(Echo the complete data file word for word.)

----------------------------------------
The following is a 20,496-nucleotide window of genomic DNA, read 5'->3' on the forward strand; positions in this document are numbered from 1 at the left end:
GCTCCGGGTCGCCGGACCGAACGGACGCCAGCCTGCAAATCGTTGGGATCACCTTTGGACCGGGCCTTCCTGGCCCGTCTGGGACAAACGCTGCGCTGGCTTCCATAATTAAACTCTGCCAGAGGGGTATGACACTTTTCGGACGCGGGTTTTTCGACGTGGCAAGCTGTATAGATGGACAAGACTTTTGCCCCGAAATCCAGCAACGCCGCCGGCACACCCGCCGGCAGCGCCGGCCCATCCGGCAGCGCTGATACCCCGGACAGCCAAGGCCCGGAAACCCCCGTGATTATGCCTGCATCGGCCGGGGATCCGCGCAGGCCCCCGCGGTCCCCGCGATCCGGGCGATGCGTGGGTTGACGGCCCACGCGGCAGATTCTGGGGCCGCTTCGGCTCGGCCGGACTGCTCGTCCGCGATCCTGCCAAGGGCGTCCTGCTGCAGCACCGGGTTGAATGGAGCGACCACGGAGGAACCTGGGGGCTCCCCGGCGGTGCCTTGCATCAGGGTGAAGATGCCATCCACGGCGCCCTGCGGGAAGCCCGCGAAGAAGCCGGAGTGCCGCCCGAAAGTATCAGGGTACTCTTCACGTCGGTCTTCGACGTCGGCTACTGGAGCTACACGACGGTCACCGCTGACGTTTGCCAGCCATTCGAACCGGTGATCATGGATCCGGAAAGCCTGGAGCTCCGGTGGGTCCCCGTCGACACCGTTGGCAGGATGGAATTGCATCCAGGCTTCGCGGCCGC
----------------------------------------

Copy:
The following is a 20,496-nucleotide window of genomic DNA, read 5'->3' on the forward strand; positions in this document are numbered from 1 at the left end:
GCTCCGGGTCGCCGGACCGAACGGACGCCAGCCTGCAAATCGTTGGGATCACCTTTGGACCGGGCCTTCCTGGCCCGTCTGGGACAAACGCTGCGCTGGCTTCCATAATTAAACTCTGCCAGAGGGGTATGACACTTTTCGGACGCGGGTTTTTCGACGTGGCAAGCTGTATAGATGGACAAGACTTTTGCCCCGAAATCCAGCAACGCCGCCGGCACACCCGCCGGCAGCGCCGGCCCATCCGGCAGCGCTGATACCCCGGACAGCCAAGGCCCGGAAACCCCCGTGATTATGCCTGCATCGGCCGGGGATCCGCGCAGGCCCCCGCGGTCCCCGCGATCCGGGCGATGCGTGGGTTGACGGCCCACGCGGCAGATTCTGGGGCCGCTTCGGCTCGGCCGGACTGCTCGTCCGCGATCCTGCCAAGGGCGTCCTGCTGCAGCACCGGGTTGAATGGAGCGACCACGGAGGAACCTGGGGGCTCCCCGGCGGTGCCTTGCATCAGGGTGAAGATGCCATCCACGGCGCCCTGCGGGAAGCCCGCGAAGAAGCCGGAGTGCCGCCCGAAAGTATCAGGGTACTCTTCACGTCGGTCTTCGACGTCGGCTACTGGAGCTACACGACGGTCACCGCTGACGTTTGCCAGCCATTCGAACCGGTGATCATGGATCCGGAAAGCCTGGAGCTCCGGTGGGTCCCCGTCGACACCGTTGGCAGGATGGAATTGCATCCAGGCTTCGCGGCCGC